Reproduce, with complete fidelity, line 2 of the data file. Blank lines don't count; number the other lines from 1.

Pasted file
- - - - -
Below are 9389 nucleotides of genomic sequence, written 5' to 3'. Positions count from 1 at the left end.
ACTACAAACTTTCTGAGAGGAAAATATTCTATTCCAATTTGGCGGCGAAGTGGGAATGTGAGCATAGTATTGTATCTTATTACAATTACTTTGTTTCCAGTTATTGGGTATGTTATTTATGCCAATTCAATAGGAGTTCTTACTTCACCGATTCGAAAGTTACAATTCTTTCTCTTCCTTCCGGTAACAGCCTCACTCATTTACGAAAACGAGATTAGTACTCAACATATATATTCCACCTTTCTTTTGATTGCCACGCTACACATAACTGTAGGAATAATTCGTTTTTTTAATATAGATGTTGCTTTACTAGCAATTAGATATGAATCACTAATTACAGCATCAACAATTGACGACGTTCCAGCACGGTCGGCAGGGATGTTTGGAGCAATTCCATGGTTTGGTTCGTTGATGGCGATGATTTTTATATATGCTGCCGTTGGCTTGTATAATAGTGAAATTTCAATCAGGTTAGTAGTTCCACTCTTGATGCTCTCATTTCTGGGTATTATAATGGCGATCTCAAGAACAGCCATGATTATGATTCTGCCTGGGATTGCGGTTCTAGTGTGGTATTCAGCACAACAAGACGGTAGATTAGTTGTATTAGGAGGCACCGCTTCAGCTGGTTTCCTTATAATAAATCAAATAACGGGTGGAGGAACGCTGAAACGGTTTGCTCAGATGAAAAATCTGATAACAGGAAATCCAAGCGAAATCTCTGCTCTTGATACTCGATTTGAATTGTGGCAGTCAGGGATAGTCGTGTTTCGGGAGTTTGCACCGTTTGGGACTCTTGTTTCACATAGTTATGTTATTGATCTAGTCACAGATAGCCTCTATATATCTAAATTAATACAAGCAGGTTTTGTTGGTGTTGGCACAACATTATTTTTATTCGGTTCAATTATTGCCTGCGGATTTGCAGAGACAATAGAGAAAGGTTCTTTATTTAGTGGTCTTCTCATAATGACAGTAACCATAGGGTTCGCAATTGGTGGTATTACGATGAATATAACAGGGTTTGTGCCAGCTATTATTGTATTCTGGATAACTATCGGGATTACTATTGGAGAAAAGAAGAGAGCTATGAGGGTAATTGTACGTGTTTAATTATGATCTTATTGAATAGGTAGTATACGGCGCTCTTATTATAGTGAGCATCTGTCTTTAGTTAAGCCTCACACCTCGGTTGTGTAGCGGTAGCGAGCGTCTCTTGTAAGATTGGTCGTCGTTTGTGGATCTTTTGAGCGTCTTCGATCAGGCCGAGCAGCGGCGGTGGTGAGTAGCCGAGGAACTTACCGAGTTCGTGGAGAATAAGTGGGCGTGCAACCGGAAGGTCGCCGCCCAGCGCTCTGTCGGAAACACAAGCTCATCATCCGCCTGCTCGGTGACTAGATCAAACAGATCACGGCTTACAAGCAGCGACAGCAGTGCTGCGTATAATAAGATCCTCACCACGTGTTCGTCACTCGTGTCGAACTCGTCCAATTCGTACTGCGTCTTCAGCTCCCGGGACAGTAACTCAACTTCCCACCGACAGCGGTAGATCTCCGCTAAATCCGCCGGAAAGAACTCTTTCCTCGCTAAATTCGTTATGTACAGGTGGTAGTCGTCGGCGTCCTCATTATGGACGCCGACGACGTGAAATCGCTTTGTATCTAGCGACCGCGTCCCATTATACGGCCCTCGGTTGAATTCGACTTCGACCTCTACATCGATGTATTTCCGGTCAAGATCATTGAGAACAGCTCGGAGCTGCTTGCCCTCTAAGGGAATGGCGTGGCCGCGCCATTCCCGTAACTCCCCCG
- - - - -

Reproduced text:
ACTACAAACTTTCTGAGAGGAAAATATTCTATTCCAATTTGGCGGCGAAGTGGGAATGTGAGCATAGTATTGTATCTTATTACAATTACTTTGTTTCCAGTTATTGGGTATGTTATTTATGCCAATTCAATAGGAGTTCTTACTTCACCGATTCGAAAGTTACAATTCTTTCTCTTCCTTCCGGTAACAGCCTCACTCATTTACGAAAACGAGATTAGTACTCAACATATATATTCCACCTTTCTTTTGATTGCCACGCTACACATAACTGTAGGAATAATTCGTTTTTTTAATATAGATGTTGCTTTACTAGCAATTAGATATGAATCACTAATTACAGCATCAACAATTGACGACGTTCCAGCACGGTCGGCAGGGATGTTTGGAGCAATTCCATGGTTTGGTTCGTTGATGGCGATGATTTTTATATATGCTGCCGTTGGCTTGTATAATAGTGAAATTTCAATCAGGTTAGTAGTTCCACTCTTGATGCTCTCATTTCTGGGTATTATAATGGCGATCTCAAGAACAGCCATGATTATGATTCTGCCTGGGATTGCGGTTCTAGTGTGGTATTCAGCACAACAAGACGGTAGATTAGTTGTATTAGGAGGCACCGCTTCAGCTGGTTTCCTTATAATAAATCAAATAACGGGTGGAGGAACGCTGAAACGGTTTGCTCAGATGAAAAATCTGATAACAGGAAATCCAAGCGAAATCTCTGCTCTTGATACTCGATTTGAATTGTGGCAGTCAGGGATAGTCGTGTTTCGGGAGTTTGCACCGTTTGGGACTCTTGTTTCACATAGTTATGTTATTGATCTAGTCACAGATAGCCTCTATATATCTAAATTAATACAAGCAGGTTTTGTTGGTGTTGGCACAACATTATTTTTATTCGGTTCAATTATTGCCTGCGGATTTGCAGAGACAATAGAGAAAGGTTCTTTATTTAGTGGTCTTCTCATAATGACAGTAACCATAGGGTTCGCAATTGGTGGTATTACGATGAATATAACAGGGTTTGTGCCAGCTATTATTGTATTCTGGATAACTATCGGGATTACTATTGGAGAAAAGAAGAGAGCTATGAGGGTAATTGTACGTGTTTAATTATGATCTTATTGAATAGGTAGTATACGGCGCTCTTATTATAGTGAGCATCTGTCTTTAGTTAAGCCTCACACCTCGGTTGTGTAGCGGTAGCGAGCGTCTCTTGTAAGATTGGTCGTCGTTTGTGGATCTTTTGAGCGTCTTCGATCAGGCCGAGCAGCGGCGGTGGTGAGTAGCCGAGGAACTTACCGAGTTCGTGGAGAATAAGTGGGCGTGCAACCGGAAGGTCGCCGCCCAGCGCTCTGTCGGAAACACAAGCTCATCATCCGCCTGCTCGGTGACTAGATCAAACAGATCACGGCTTACAAGCAGCGACAGCAGTGCTGCGTATAATAAGATCCTCACCACGTGTTCGTCACTCGTGTCGAACTCGTCCAATTCGTACTGCGTCTTCAGCTCCCGGGACAGTAACTCAACTTCCCACCGACAGCGGTAGATCTCCGCTAAATCCGCCGGAAAGAACTCTTTCCTCGCTAAATTCGTTATGTACAGGTGGTAGTCGTCGGCGTCCTCATTATGGACGCCGACGACGTGAAATCGCTTTGTATCTAGCGACCGCGTCCCATTATACGGCCCTCGGTTGAATTCGACTTCGACCTCTACATCGATGTATTTCCGGTCAAGATCATTGAGAACAGCTCGGAGCTGCTTGCCCTCTAAGGGAATGGCGTGGCCGCGCCATTCCCGTAACTCCCCCG